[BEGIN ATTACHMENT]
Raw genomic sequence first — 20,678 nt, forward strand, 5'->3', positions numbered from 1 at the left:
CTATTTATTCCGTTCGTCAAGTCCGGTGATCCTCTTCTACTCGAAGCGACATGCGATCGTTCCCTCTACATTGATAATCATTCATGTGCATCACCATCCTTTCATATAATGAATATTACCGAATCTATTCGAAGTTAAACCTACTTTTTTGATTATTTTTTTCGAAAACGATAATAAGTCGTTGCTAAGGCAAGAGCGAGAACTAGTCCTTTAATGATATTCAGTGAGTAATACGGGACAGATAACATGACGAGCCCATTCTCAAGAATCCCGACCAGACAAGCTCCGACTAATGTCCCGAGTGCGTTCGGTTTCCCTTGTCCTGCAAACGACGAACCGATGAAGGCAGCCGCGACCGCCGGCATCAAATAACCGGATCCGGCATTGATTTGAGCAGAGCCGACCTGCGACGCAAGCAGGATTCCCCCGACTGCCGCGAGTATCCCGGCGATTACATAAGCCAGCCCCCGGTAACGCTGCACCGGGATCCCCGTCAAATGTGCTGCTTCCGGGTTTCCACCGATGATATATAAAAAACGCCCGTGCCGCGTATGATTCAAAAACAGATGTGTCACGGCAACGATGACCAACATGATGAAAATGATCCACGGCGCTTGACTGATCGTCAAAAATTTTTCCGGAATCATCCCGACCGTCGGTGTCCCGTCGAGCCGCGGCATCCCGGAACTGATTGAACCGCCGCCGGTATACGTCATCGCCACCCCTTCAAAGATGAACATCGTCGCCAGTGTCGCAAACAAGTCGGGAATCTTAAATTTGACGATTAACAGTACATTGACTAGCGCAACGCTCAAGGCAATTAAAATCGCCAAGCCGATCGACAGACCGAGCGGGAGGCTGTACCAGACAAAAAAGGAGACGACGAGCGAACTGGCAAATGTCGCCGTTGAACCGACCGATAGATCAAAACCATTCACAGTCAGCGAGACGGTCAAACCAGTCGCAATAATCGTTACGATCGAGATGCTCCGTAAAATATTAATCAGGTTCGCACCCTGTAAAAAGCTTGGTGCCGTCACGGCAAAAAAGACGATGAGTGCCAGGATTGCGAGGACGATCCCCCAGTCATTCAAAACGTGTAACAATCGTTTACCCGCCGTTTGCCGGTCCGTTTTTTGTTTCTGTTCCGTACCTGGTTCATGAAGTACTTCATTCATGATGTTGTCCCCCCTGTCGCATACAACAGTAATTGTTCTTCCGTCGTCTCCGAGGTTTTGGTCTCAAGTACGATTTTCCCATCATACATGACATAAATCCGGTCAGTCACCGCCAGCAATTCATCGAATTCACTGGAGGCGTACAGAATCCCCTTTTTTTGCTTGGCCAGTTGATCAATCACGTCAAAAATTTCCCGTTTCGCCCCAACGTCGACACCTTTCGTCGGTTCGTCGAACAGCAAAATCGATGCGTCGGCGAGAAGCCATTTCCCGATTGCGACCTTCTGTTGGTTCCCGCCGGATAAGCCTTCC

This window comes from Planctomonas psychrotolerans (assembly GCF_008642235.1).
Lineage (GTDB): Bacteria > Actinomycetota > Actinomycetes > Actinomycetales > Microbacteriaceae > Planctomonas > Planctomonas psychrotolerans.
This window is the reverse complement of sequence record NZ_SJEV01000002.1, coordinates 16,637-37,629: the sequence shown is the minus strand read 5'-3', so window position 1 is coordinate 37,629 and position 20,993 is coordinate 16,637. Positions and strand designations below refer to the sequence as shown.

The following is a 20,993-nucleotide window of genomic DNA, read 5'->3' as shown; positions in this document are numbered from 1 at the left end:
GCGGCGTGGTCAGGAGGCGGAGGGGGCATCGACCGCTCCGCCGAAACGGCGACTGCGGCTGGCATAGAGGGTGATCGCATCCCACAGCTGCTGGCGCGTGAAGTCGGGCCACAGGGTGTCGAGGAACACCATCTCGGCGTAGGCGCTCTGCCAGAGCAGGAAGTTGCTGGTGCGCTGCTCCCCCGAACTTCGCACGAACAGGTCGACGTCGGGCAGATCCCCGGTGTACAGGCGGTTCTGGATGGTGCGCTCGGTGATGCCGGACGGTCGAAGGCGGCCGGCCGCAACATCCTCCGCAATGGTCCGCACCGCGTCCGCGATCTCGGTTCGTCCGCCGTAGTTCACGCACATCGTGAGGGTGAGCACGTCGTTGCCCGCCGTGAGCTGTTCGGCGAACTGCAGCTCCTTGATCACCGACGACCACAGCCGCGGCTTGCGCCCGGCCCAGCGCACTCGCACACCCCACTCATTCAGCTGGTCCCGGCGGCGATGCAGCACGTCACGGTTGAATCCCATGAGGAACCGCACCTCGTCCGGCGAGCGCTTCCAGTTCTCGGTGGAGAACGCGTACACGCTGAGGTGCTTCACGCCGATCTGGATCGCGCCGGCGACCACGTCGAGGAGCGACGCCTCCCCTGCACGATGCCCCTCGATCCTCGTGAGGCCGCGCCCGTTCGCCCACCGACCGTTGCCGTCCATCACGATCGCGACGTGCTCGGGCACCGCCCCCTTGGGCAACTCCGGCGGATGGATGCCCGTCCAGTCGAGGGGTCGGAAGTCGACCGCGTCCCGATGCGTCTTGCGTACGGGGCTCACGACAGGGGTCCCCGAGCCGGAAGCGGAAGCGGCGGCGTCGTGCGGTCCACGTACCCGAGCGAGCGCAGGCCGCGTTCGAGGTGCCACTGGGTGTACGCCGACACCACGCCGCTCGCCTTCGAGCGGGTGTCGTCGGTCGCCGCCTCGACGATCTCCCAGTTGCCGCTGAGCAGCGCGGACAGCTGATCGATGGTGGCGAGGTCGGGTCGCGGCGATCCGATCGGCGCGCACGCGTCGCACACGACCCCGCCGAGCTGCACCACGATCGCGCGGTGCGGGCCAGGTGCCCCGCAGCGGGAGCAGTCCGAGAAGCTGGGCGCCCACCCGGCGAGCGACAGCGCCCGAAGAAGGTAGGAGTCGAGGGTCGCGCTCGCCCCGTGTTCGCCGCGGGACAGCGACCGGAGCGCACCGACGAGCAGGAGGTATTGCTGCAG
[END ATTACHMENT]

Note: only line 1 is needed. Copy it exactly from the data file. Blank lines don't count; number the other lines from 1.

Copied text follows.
Raw genomic sequence first — 20,678 nt, forward strand, 5'->3', positions numbered from 1 at the left: